Spoofing is a type of attack where the source of an email is faked. The attacker writes you an email that looks like it’s from someone you know (perhaps after intercepting a prior email) and tries to gain some information about you. See also Email – Phishing.
Most email clients do not try to detect spoofing, so the only way to be sure of the source of an email is to look for a digital signature. Digital signatures are a way of coding messages so that the content and sender information cannot be altered along the way. Signing and encrypting email are the two best ways to make sure your email is secure.
Never trust unsigned email: Be suspicious of unsigned email from someone who usually sends digitally signed emails. If you are unsure, contact the sender to check if they sent you the email.
Secure Web email: Some Web-based email providers offer built-in privacy features. However, in order to reap the benefits, both the sender and recipient must use the service. Hushmail is one provider of secure Web email.
Digital signatures: Digital signatures let you know that the person who sent you an email is who they say they are and the information in the email was not altered along the way. You can learn how to create digital signatures for your emails on the Microsoft Office site .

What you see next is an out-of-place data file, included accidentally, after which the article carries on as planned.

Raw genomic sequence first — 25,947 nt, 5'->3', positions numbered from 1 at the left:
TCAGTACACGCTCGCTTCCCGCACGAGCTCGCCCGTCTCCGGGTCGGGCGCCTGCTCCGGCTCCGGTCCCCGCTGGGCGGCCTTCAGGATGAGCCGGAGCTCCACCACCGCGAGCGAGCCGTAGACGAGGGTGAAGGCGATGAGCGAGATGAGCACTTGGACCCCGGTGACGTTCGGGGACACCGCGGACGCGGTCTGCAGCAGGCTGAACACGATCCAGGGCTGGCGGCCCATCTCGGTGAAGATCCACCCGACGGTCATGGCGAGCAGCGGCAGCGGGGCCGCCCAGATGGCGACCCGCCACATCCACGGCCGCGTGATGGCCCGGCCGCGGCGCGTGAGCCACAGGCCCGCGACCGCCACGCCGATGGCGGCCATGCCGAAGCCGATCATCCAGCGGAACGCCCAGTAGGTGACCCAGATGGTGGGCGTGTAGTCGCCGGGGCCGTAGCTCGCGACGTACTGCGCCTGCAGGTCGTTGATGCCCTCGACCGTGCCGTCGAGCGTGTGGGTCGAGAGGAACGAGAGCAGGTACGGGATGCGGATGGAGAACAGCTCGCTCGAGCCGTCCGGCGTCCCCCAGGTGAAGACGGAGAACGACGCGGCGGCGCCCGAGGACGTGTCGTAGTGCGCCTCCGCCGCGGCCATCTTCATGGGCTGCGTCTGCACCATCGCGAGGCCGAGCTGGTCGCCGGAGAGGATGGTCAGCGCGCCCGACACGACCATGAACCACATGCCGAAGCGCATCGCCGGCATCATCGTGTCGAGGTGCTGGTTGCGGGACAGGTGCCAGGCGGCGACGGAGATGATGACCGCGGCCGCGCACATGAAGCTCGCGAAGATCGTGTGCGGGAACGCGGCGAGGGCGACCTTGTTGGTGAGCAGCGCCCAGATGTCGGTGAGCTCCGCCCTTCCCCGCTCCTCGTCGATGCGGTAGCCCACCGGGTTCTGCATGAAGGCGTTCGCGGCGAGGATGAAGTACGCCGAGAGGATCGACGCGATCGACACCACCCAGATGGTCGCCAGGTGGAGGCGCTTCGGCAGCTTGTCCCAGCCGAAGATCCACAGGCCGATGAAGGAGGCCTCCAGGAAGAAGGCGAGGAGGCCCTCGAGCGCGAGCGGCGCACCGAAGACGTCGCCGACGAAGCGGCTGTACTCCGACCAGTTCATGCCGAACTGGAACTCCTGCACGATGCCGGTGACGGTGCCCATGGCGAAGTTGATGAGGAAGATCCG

Connect Safely from Different Places
Signing and encrypting are particularly important when sending or receiving critical or sensitive business information via email.
On the road
Depending on the email system of your Internet service provider, your email may not be as private as you think. An attacker could be able to get your password, read your email, and impersonate you, without even needing to intercept one of your messages. When you use public computers or public Internet connections be especially careful about what information you share, since your privacy is most vulnerable in these situations.
Since the practice of spoofing involves deception, fraud and dishonesty, it is clearly unethical.
Don’t be fooled into giving away any private information over email just because you think you know the sender. No company, organization, or bank should be asking you for private information such as your username, password, or social security number over email. If you are unsure about an email, call the organization to double-check.